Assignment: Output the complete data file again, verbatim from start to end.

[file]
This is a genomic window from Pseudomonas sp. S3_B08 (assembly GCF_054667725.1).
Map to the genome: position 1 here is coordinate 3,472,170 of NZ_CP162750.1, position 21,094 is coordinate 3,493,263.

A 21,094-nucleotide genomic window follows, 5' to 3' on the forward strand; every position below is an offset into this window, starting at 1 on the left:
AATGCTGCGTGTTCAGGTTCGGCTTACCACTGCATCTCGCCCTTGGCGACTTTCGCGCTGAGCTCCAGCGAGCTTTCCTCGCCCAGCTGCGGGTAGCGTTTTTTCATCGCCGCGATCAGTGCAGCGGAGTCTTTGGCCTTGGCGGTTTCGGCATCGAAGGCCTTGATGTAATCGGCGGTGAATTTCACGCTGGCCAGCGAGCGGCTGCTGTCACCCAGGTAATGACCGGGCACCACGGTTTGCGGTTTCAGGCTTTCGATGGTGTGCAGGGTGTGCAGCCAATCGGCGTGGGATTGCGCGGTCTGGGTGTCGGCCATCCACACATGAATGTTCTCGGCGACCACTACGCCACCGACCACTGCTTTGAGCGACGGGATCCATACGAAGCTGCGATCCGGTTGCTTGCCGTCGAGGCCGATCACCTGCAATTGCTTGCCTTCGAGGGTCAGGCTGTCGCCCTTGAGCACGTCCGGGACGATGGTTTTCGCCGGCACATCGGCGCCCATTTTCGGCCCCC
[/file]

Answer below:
This is a genomic window from Pseudomonas sp. S3_B08 (assembly GCF_054667725.1).
Map to the genome: position 1 here is coordinate 3,472,170 of NZ_CP162750.1, position 21,094 is coordinate 3,493,263.

A 21,094-nucleotide genomic window follows, 5' to 3' on the forward strand; every position below is an offset into this window, starting at 1 on the left:
AATGCTGCGTGTTCAGGTTCGGCTTACCACTGCATCTCGCCCTTGGCGACTTTCGCGCTGAGCTCCAGCGAGCTTTCCTCGCCCAGCTGCGGGTAGCGTTTTTTCATCGCCGCGATCAGTGCAGCGGAGTCTTTGGCCTTGGCGGTTTCGGCATCGAAGGCCTTGATGTAATCGGCGGTGAATTTCACGCTGGCCAGCGAGCGGCTGCTGTCACCCAGGTAATGACCGGGCACCACGGTTTGCGGTTTCAGGCTTTCGATGGTGTGCAGGGTGTGCAGCCAATCGGCGTGGGATTGCGCGGTCTGGGTGTCGGCCATCCACACATGAATGTTCTCGGCGACCACTACGCCACCGACCACTGCTTTGAGCGACGGGATCCATACGAAGCTGCGATCCGGTTGCTTGCCGTCGAGGCCGATCACCTGCAATTGCTTGCCTTCGAGGGTCAGGCTGTCGCCCTTGAGCACGTCCGGGACGATGGTTTTCGCCGGCACATCGGCGCCCATTTTCGGCCCCC